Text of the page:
The cry of his mother was heart-breaking, he says. “I felt the pain when I heard from the mother who was in tears telling me the story. She believed he was innocent because she had spent the entire day with him at home. Having known Maleven for 10 years, I now understand why she’s been his number 1 supporter. He is a consistent character,” Mokwena says.
Maleven’s mother, Refilwe Mogale, singles out that phase as the most difficult of her life.
“I hate that day; it was the worst day of my life. When I thought it was going to end soon, it took another 3 months to get him released from jail,” she says, echoing her son’s words who adds that it was not easy to come back and continue playing football.
Barely a year after his release from prison, Maleven caught the eye of Roses United, who were in the NFD at the time. Mokwena is still startled at how he picked up the pieces to continue with life.
“I never saw a difference, I expected to see someone with rebellion, anger and bitterness. But he never changed, I think he took it on his chin and continued to play football, I was very surprised that he didn’t quit football,” Mokwena recollects.
After a season with Roses United, who were relegated, he went back to Black Poison.
Obstacles do not block the path, they’re the path
Without a doubt, where others see impenetrable barriers, Maleven sees challenges to embrace and obstacles to overcome.
His confidence, according to Mokwena, in the face of hardship was seemingly driven by the ability to let go of the negativity that would have easily held so many otherwise sensible people back.
In no time, there was interest from Bloemfontein Celtic and Free State Stars. Unfortunately, he could not travel to Bloem because of a problematic clot on his neck.
“It didn’t make sense, I then had other injuries that I didn’t understand and rejections by coaches,” Mogale explains.
His tried and true philosophy is that one must always give their best and maintain a positive attitude lest someone important is watching them. It paid off when Baroka bosses watched the Maimane Alfred Phiri Games in 2016.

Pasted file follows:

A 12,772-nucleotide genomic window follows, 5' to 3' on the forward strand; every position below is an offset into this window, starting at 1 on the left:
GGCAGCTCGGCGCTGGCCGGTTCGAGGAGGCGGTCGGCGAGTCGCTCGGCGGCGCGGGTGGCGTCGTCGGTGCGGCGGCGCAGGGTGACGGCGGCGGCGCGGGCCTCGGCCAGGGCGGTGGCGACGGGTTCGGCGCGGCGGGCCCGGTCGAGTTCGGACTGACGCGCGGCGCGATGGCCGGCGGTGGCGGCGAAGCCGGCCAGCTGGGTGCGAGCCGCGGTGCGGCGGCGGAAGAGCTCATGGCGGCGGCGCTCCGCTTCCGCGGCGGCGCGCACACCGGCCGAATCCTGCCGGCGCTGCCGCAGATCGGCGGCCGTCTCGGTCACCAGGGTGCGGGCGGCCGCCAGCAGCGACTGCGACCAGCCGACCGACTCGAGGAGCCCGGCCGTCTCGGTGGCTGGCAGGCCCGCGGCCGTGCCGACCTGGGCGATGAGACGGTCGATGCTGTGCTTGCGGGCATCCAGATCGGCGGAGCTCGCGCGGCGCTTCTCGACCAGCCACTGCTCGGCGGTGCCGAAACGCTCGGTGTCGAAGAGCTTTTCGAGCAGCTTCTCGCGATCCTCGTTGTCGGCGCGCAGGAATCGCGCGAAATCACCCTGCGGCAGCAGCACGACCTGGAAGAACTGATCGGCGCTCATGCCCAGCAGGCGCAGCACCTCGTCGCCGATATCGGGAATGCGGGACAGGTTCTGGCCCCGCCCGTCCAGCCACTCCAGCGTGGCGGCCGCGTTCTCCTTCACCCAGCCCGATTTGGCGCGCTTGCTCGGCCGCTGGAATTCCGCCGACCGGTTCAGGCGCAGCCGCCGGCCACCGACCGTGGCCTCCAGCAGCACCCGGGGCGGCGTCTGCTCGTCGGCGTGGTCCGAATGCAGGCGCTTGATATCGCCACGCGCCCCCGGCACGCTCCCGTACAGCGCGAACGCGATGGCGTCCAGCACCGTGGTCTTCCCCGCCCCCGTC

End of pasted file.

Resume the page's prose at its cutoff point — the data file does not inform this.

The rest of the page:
“I personally watched him play at the Maimane Phiri Games and we were quite impressed. Seeing him realise his dream was equally fulfilling for us. It’s the reason we’re in football. We’re in football to change the lives of young boys from the township who would ordinarily not get such opportunities,” says Baroka chairman, Khurishi Mphahlele.
Let go of other people’s opinions
Mogale, also known as King Jivey to his legion of fans, believes that no matter what other people think of you at any moment, one thing is certain—you’re never as good or bad as they say you are.
“People thought it was over. I heard stories of 25 and 26-year olds who gave up on their football dreams because someone thought they were too old to pursue a career in football. I didn’t care what people thought, all that mattered was my dream,” says the Bruno FC development coach.
His mentor, Mokwena, also admits he thought playing in the PSL after 30 was a bit of a far-fetched dream.
But come 23 August 2016, history was made – the man they also call Computer walked into his dream when he replaced Mndeni Zikalala in a League game against Ajax Cape Town. Forget that he was brought in just 3 minutes before the end of the game, it was the most memorable moment of his footballing journey.
“I very much wanted to play in the PSL, so I was so happy. I couldn’t believe I was a professional footballer after trying for so many years,” says Mogale, who spent a season at Bakgaga.
While he was making that unforgettable debut, it was all tears of joy back in Soweto. His mother just couldn’t hold back her tears. “I still cry today when I remember that particular day. Out of all we had been through with my child, I felt God had answered our prayers. Even if it was for 2 minutes, I’m glad he realised that dream,” she says.
Mogale has since taken a group of boys aged between 12 and 17 and every day, he imparts life and football skills onto them the same way Mokwena did.
“People come to me and tell me about his work with the young boys. He’s doing exactly what Mourinho (Mokwena) did for him and it makes me proud as a mother,” she adds.
For Mogale, the journey may have been unbearably difficult, but he says the only good time he looks at the past is just to see how far he’s come. All that matters to him is to make a significant difference in the lives of the youngsters he’s been entrusted with.
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By Mthokozisi Dube